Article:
Ajrakh Block Printing : A Photo Story

by | Feb 24, 2022

The magical Yellow colour is derived from the dye preparation of turmeric and pomegranate peels

An impromptu expedition led me to a village called Dhamadka, 45 kms away from Bhuj, Kutch. The entire village tells a story of the revival of an exclusive hand block-printing technique that came to Kutch from Sindh, about 400 years ago at the mandate of the then king of Kutch. The craftspersons from Khatri community came forward to come and practice their craft on the Banks of Dhamadka river. A popular saying amongst the local artisans is that “Ajrakh” means Aaj rakh i.e., Keep it today

A series of entire generations of family have worked hard to revive this art in the purest and most innovative ways possible. Currently, it is the 9th generation of the craftspersons of Khatri family who first came from sindh, that practices Ajrakh craft extensively. Nauman, a senior person from the family, and Priyanka, an Ajrakh enthusiast took me through the process of block printing and explained everything with fine detail and passion. 

It was evident that getting a thaan of Ajrakh ready is a long, laborious and conscious process.

The fabric goes through 16 intensive stages of processing, and multiple cycles of printing and dyeing. It can take about a month to produce. Natural mineral and vegetable dyes are used to print the geometric patterns with wooden blocks. They are dyed in the roots of madder plant, alizarine red and indigo blue. The Meenakari Ajrakh, which has darker and more vibrant colours, is printed again in alum. Selected areas are over-printed with resist paste before dyeing again in the indigo bath.

Customers influenced by fast fashion might not find Ajrakh worth buying. But someone who is aware of the conscious efforts directed to bring a simple piece of cloth to life by filling in vibrant layers of natural dyes and brilliant block patterns, would definitely know how vital it is to sustain this craft.

Block printing being one of the oldest printing methods in the Indian Subcontinent, has proofs from the excavations of Indus Valley Civilization, still thrives and is practiced widely. To witness the process live was a delight to my eyes. When I touched the final crisp sun-dried thaan of Ajrakh held by a happy and satisfied craftsperson, I was moved.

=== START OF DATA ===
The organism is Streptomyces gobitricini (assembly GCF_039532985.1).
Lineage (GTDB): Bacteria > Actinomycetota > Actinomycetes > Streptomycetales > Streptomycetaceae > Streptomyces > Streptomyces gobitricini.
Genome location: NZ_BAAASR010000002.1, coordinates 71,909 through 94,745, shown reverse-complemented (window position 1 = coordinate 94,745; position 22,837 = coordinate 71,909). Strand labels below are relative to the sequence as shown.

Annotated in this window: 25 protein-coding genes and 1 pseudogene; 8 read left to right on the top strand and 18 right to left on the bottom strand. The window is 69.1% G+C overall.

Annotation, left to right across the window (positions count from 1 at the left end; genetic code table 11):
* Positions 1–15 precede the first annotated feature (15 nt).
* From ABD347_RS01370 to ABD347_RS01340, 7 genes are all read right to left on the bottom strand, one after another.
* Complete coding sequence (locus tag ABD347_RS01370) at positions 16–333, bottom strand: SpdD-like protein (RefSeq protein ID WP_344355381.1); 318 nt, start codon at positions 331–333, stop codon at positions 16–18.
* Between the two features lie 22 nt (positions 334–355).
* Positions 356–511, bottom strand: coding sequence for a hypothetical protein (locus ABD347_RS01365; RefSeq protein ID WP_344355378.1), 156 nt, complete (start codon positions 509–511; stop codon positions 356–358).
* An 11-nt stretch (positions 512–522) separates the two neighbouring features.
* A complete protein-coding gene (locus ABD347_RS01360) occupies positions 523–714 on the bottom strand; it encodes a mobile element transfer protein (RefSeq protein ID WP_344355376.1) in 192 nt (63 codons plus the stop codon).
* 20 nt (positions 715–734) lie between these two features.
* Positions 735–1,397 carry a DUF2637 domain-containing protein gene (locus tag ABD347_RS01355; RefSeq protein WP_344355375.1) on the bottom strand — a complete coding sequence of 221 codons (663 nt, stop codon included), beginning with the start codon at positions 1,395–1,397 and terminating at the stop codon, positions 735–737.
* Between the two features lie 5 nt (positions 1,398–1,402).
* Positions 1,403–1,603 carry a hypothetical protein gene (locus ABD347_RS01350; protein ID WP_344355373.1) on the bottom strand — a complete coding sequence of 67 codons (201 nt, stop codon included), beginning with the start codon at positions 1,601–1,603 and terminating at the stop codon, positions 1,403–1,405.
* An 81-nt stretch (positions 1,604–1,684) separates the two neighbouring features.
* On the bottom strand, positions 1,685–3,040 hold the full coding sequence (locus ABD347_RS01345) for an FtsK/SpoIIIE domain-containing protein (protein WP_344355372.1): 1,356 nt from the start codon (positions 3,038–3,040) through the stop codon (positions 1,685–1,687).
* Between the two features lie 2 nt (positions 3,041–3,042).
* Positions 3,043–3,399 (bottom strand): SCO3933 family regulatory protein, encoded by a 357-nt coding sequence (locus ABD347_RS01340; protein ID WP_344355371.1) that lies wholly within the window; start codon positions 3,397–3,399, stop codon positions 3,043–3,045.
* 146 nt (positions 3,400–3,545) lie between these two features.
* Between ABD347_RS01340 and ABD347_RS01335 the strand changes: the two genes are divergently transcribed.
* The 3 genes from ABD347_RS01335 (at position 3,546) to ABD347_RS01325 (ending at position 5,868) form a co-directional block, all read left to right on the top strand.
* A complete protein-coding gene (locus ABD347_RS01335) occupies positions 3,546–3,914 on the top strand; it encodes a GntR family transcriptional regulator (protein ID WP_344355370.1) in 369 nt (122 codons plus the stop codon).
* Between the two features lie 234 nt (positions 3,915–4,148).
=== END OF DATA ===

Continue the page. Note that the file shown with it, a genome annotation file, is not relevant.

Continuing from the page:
It felt like the fabric carries a story in itself. It’s not just a cloth but a legacy!

The process of Ajrakh is all about embracing the beauty of nature while embodying its true essence. How can an Ajarkh Printing workshop not reflect that. This is a Bawad tree with Baya nests, standing tall in the vicinity of the workshop.
The plain cloth material is firstly washed in camel or cow dung with boiling water to remove excessive dirt. The dung acts as a natural scrubber. It then goes through the process of harde (in Gujarati, myrobalan in English) bath. It works as a Natural mordent, which binds colour with fabric.
To develop a natural black colour, the iron scrape is collected from kabadi walas. The iron is left to collect rust on it.
The scraped iron rust is then fermented with jaggery. The mixture is further boiled with tamarind seed water which looks like a gluey paste, leading to black colour.
Preparing an indigo vat (one slot of indigo dye) is an extremely delicate process. Like one takes care of a new born baby, one needs to keep it at a particular temperature, check it every day, stir it every morning while keeping a check on the pH levels of the vat. Indigo is the most typical to develop, as compared to all other naturally derived colours.
Pethapur near Gandhinagar is where these beautiful hand printing blocks come from.
Resist print, which is formed by the ingredients of lime, gum arabica and clay, is usually referred as “masala”. Its function is to inhibit absorption of dye at those specific places where the fabric has been printed.
The craft requires extensive precision; the artisan works without any reference. The cloth is like a canvas on which the artist directly stamps coloured patterns. The process has a meditative dimension to it.
Nauman, giving a final check to the Indigo vat before dipping the resist and madder block printed cloth piece. He told me that Indigo represents values of life like patience and care.
Water being heated to wash the dyed fabric. It takes practice and skill to identify how much to wash.
In-house boiling unit to remove excess dye To keep exactly how much is required!
The entire washing unit has been built mimicking the flow of water in a river. “It must flow continuously”, Nauman said. Ajrakh can’t be washed in stagnant water and since the dyes are naturally obtained, it doesn’t pollute the natural water bodies.
Finally the printed and dyed Ajarah thaans are dried in open sunlight, mostly on a patch of grass. The indigo dyed Ajrakh would be dried separately so that one colour does not take the qualities of another. The grass beneath also imbibes the colour of the thaan.
The crisp and bright Ajrakh being displayed by a satisfied craftsman. He says that printing more thaan is not important but printing the right thaan is!

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